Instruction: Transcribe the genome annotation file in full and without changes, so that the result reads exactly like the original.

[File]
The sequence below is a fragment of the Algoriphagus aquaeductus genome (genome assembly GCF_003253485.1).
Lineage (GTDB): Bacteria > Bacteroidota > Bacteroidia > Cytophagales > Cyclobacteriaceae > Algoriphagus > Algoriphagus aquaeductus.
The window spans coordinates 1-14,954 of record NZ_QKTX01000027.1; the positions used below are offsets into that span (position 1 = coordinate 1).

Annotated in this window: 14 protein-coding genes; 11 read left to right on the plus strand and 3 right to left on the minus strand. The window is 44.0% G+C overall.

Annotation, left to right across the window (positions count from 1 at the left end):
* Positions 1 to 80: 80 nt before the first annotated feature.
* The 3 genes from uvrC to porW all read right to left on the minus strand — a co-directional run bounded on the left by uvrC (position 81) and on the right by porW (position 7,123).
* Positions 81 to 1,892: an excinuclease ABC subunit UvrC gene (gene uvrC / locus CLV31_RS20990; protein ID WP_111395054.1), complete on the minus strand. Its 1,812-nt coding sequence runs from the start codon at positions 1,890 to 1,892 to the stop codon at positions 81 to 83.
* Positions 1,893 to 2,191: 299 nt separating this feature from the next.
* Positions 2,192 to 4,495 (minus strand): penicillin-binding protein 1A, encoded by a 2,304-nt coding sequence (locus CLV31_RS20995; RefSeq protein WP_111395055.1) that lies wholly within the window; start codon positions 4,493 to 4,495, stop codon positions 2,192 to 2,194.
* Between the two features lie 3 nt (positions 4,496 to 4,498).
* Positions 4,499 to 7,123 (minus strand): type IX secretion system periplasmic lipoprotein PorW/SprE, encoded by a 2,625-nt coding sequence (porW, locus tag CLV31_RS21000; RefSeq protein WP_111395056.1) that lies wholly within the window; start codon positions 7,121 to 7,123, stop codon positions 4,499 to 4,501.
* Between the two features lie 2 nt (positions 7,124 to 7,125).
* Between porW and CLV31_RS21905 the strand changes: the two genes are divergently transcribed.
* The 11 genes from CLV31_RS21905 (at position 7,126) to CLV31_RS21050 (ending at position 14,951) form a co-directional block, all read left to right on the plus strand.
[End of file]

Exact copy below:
The sequence below is a fragment of the Algoriphagus aquaeductus genome (genome assembly GCF_003253485.1).
Lineage (GTDB): Bacteria > Bacteroidota > Bacteroidia > Cytophagales > Cyclobacteriaceae > Algoriphagus > Algoriphagus aquaeductus.
The window spans coordinates 1-14,954 of record NZ_QKTX01000027.1; the positions used below are offsets into that span (position 1 = coordinate 1).

Annotated in this window: 14 protein-coding genes; 11 read left to right on the plus strand and 3 right to left on the minus strand. The window is 44.0% G+C overall.

Annotation, left to right across the window (positions count from 1 at the left end):
* Positions 1 to 80: 80 nt before the first annotated feature.
* The 3 genes from uvrC to porW all read right to left on the minus strand — a co-directional run bounded on the left by uvrC (position 81) and on the right by porW (position 7,123).
* Positions 81 to 1,892: an excinuclease ABC subunit UvrC gene (gene uvrC / locus CLV31_RS20990; protein ID WP_111395054.1), complete on the minus strand. Its 1,812-nt coding sequence runs from the start codon at positions 1,890 to 1,892 to the stop codon at positions 81 to 83.
* Positions 1,893 to 2,191: 299 nt separating this feature from the next.
* Positions 2,192 to 4,495 (minus strand): penicillin-binding protein 1A, encoded by a 2,304-nt coding sequence (locus CLV31_RS20995; RefSeq protein WP_111395055.1) that lies wholly within the window; start codon positions 4,493 to 4,495, stop codon positions 2,192 to 2,194.
* Between the two features lie 3 nt (positions 4,496 to 4,498).
* Positions 4,499 to 7,123 (minus strand): type IX secretion system periplasmic lipoprotein PorW/SprE, encoded by a 2,625-nt coding sequence (porW, locus tag CLV31_RS21000; RefSeq protein WP_111395056.1) that lies wholly within the window; start codon positions 7,121 to 7,123, stop codon positions 4,499 to 4,501.
* Between the two features lie 2 nt (positions 7,124 to 7,125).
* Between porW and CLV31_RS21905 the strand changes: the two genes are divergently transcribed.
* The 11 genes from CLV31_RS21905 (at position 7,126) to CLV31_RS21050 (ending at position 14,951) form a co-directional block, all read left to right on the plus strand.